PC junior - following the initial success of the original IBM PC in the early 1980s - IBM saw a potential market in the home. Instead of lowering the price of the PC - IBM's marketers came up with the "brilliant" idea of making a low cost compatible consumer version. Before the launch of the PC junior - Fortune magazine ran a major feature listing all the companies whose fortunes would be made by the new product. But it was a dud. The keyboard was unusable, and the base PC had been deliberately designed to make upgrading to a business class PC difficult. Although this is an example of a much hyped but failed hardware platform - it containes the useful warning that analysts can be entirely wrong about the success of new computer product lines - even when they come from a well known source and it seems that nothing can go wrong. In a consistent move which in retrospect looked a lot like corporate suicide - IBM later compounded their hardware strategy failures by coming up with the PS/2 - which in its purest form had a bus called MCA - which was incompatible with the PC-AT.

Xenix - there was a lot of excitement in the market in the mid 1980s when 16 bit processors got enough disk space and memory to start running Unix. Systems based on Motorola's 68020 32 bit processor got a head start in the market because they were binary compatible with the 16 bit 68000 - which already had a bigger memory addressing range than the Intel chips at the time. And the 68020 also had hardware support for virtual memory management. Sun Microsystems' own Sun-3 workstations originally used Motorola chips. But most IHVs had big investments in Intel. So where could they turn to source a multi-user operating system? The surprising answer was Microsoft. I joined an ISV and VAR called Databix in 1986 which was using Zilog boxes running Xenix as its main Unix development platform. That was a problem because the Zilog Z8000 was a hardware dead end. (Within a year I had switched our Unix platform to Sun. But not the Sun platform you might think - see later.) Microsoft stopped developing and supporting Xenix which later got transferred to SCO.

OS/2 - "A better Windows than Windows." So ran IBM's hype machine as it signed up ISVs to support its own windowing environment for the 80286 processor generation of PCs - which had more memory than the original 1MB limit of the original 8086. Whole books have been written about this subject too. I had a bunch of good software people evaluating early version of OS/2 in the late 1980s. It was unstable, slow and misconceived. It is possible that if IBM had fixed on the 386 processor as the entry level OS/2 machine - it might have got there faster. But the compromises involved in making it compatible with Microsoft's stuff while at the same time retrofitting it to the low cost low performance (by then) 286 were too much. Although IBM marketers tried to convince analysts for years that it had an installed base of millions of users - most of those OS/2 machines were dual boot PCs - in which the OS/2 just never got booted. ...Later in 2004 - is Sun inflating its own Solaris x86 market numbers with its own dual boot servers? That's something we'll return to later.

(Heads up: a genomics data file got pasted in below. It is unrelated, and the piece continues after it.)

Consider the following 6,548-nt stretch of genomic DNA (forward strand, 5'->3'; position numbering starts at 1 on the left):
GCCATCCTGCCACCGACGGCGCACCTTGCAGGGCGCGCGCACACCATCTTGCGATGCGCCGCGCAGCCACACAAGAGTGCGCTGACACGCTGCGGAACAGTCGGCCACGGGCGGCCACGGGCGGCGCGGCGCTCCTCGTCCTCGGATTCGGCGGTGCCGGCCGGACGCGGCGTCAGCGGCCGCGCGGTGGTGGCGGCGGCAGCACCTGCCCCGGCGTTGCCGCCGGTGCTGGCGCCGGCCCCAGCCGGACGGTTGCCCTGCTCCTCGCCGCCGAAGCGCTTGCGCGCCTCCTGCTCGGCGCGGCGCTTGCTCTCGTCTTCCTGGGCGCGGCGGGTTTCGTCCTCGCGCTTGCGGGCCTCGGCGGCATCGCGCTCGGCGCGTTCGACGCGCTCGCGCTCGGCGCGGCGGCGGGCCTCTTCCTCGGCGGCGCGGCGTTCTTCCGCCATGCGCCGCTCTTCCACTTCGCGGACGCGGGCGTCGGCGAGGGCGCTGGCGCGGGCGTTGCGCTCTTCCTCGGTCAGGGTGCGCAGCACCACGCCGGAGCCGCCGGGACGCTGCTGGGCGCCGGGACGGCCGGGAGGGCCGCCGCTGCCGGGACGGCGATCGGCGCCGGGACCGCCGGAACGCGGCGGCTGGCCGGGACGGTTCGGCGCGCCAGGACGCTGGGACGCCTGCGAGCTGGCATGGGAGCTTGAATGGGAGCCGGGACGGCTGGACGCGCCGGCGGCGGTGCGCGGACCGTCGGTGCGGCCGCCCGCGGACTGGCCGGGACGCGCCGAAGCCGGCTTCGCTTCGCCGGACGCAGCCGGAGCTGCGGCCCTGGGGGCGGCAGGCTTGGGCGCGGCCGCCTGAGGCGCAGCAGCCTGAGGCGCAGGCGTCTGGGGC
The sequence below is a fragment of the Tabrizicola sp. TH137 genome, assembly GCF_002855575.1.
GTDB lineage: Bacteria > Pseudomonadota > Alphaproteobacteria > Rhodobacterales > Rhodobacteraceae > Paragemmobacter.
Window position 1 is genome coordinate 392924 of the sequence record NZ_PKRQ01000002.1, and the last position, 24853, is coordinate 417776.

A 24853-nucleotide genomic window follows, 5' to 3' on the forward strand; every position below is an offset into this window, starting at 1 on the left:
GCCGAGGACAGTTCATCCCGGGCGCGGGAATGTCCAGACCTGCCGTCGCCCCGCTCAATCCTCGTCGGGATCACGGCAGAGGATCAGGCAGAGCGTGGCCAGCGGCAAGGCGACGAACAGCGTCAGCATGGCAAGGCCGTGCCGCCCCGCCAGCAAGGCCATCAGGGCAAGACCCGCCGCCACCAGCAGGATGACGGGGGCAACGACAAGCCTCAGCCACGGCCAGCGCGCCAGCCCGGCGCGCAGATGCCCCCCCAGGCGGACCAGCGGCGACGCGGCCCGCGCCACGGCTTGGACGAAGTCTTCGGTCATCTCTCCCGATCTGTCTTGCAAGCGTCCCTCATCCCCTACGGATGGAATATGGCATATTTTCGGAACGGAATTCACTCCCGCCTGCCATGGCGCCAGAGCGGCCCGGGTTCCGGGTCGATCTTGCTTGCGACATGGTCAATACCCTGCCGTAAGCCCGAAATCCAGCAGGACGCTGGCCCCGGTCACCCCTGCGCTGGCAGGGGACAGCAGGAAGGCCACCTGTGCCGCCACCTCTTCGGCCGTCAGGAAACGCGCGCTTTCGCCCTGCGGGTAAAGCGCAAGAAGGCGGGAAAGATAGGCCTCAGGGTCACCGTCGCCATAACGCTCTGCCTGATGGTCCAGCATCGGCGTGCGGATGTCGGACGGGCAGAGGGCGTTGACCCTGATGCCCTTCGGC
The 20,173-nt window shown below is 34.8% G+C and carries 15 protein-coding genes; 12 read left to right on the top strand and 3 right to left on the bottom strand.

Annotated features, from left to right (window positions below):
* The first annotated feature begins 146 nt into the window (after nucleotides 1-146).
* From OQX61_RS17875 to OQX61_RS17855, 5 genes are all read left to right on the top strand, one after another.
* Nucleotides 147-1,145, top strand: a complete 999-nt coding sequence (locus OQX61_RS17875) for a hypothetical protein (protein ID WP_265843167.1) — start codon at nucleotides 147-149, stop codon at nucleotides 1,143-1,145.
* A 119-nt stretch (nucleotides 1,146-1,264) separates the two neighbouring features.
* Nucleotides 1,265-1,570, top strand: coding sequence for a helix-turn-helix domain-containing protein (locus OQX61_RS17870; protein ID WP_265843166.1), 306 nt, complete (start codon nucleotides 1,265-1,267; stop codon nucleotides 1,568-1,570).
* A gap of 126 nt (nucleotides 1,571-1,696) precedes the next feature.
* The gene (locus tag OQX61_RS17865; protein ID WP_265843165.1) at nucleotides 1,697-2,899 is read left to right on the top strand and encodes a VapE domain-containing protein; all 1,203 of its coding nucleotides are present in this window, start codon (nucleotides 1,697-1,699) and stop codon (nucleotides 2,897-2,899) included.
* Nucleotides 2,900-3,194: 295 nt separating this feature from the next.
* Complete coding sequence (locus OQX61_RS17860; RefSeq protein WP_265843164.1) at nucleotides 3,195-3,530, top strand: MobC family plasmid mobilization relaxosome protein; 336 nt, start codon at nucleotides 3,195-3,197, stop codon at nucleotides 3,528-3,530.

SunOS (which became Solaris) - was another Intel Architecture dud in the 1980s. But it didn't look that way at first. If, like me, you were looking for a well integrated Unix platform on Intel Architecture in 1986 you could do a lot worse than choose Sun's 386i.

It ran SunOS and some DOS applications in a compatible window, and it had slots for PC-AT disks. There the similarity to a PC ended. Instead of low resolution PC graphics it had high resolution Sun graphics. That made the DOS screen seem small - even on a large 19" monitor. And you couldn't enlarge it.

Instead of low performance disk drives it came with high performance SCSI disks - and a lot more RAM than the PCs of that vintage. Although the 386i was rubbish as a graphics workstation (the graphics was too slow) and despite the fact that the DOS emulation was too slow and useless to run most DOS applications - the 386i was a low cost entry level database server which could outperform Sun-3's and low end VAXes for a fraction of the cost. When I first signed up as a Sun VAR in the 1980s - it was the 386i which I used as the trojan horse to replace our aged Zilog boxes and eventually displace the HP and DEC minis. We were using Motorola's VMEbus SBCs as our main real-time platform - but needed a Unix with a future to coexist with our multiprocessor applications. Although the first SPARC systems had come out - the original Sun-4's didn't inspire any more confidence in me than the myriad of other RISC based Unix servers which were hitting the market at the time. Sun was supporting 3 hardware platforms with its SunOS at the time:- Motorola, SPARC and Intel. My guess was that Sun's long term strategy would be to run with Intel. I was right - but there was to be an 18 year discontiuity before that became a firm reality.

We kept asking our Sun VAR guy - when was the next model coming? There was talk of a 486i. That's all it turned out to be. Talk. Sun's SPARCstation re-engineered the SPARC processor into a low cost high volume manufacturable product with a new bus called SBus. Sun end of lifed the Sun-3 and 386i products - and my engineers made a painless transition to the 6U VMEbus plus SBus compatible SPARCengine 1. That was a good move for Sun, and a good career move for me as in 1991 I started my own company to publish the SBus Product Directory. (Which transitioned into this SPARC Product Directory.) This was the first time that Sun end of lifed Solaris x86. There would be other times and missed opportunities in the future.